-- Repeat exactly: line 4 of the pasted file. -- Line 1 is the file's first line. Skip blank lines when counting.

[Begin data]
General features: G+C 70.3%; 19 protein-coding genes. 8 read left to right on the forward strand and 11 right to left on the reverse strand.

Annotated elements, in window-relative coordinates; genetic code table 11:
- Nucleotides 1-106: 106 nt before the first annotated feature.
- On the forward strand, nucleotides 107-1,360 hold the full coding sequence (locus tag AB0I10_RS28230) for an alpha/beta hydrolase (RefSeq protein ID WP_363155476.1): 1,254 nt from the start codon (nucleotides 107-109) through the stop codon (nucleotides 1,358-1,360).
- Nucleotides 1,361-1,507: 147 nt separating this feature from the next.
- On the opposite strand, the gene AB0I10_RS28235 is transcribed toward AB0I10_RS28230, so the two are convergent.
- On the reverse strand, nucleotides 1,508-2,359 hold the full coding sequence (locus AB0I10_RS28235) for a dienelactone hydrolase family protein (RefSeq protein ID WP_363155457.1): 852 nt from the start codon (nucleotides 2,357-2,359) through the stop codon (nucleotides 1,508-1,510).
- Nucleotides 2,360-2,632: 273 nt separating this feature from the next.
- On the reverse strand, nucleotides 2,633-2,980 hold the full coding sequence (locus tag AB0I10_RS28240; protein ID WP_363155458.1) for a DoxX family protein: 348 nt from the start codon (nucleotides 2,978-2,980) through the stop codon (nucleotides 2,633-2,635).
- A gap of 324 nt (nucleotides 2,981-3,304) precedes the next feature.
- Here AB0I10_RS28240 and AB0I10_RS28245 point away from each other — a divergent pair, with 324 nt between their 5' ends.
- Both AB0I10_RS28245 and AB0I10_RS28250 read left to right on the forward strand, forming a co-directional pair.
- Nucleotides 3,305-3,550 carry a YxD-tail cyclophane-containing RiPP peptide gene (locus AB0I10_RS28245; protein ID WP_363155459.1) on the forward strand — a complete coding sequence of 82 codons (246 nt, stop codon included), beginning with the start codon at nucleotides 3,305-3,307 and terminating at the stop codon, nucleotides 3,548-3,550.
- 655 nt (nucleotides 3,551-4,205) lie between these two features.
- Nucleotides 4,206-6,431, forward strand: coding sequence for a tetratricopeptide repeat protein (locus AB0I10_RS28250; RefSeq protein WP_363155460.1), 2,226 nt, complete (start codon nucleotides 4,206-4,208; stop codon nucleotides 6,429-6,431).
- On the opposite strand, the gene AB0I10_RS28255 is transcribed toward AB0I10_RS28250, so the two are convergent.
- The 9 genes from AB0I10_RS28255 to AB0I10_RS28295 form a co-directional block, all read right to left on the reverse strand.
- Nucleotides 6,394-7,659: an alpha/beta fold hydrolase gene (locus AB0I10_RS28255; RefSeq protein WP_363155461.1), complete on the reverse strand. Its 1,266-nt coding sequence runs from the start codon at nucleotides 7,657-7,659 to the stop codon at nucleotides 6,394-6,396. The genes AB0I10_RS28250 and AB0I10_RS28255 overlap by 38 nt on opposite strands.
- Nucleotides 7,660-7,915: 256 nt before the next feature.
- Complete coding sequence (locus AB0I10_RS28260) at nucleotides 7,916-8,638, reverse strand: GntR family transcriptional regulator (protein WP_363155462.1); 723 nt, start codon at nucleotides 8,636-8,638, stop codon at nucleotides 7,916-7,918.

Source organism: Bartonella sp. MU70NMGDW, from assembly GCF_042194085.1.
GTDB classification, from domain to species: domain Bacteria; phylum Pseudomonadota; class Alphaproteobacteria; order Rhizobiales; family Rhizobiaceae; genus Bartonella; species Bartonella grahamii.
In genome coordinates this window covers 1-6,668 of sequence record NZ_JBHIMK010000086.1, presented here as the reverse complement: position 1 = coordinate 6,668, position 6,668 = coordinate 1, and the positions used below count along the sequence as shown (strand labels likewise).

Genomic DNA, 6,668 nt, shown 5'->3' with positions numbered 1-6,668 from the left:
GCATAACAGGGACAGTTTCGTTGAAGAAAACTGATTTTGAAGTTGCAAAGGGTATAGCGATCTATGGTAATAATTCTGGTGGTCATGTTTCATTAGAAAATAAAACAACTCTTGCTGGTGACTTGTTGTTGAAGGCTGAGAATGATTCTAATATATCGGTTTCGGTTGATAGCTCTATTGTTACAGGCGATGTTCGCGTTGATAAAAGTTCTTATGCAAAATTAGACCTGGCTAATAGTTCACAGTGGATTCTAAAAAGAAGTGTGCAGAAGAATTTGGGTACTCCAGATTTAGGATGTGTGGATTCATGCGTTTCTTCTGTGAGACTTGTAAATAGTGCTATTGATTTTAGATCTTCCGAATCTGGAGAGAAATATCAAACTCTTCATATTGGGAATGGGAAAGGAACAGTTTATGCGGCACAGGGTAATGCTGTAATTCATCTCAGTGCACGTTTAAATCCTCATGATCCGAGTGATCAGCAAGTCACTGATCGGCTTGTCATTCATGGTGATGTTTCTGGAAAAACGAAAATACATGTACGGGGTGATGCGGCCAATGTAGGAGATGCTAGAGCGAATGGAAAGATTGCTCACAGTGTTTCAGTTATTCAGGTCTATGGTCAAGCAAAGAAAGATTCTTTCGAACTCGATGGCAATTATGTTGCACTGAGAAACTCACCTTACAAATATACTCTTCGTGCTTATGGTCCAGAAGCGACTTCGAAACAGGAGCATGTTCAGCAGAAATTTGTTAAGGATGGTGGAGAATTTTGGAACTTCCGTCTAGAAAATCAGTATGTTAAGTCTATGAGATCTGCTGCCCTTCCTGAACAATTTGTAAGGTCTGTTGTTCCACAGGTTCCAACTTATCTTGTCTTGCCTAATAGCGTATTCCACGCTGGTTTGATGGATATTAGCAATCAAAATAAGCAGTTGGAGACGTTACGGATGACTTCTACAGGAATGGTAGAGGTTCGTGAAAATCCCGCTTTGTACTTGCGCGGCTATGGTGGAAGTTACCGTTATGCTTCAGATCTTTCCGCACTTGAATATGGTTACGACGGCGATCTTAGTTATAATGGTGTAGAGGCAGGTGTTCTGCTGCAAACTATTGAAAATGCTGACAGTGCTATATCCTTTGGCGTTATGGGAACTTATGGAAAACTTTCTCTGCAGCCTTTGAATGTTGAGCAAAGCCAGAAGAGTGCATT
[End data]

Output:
- On the forward strand, nucleotides 107-1,360 hold the full coding sequence (locus tag AB0I10_RS28230) for an alpha/beta hydrolase (RefSeq protein ID WP_363155476.1): 1,254 nt from the start codon (nucleotides 107-109) through the stop codon (nucleotides 1,358-1,360).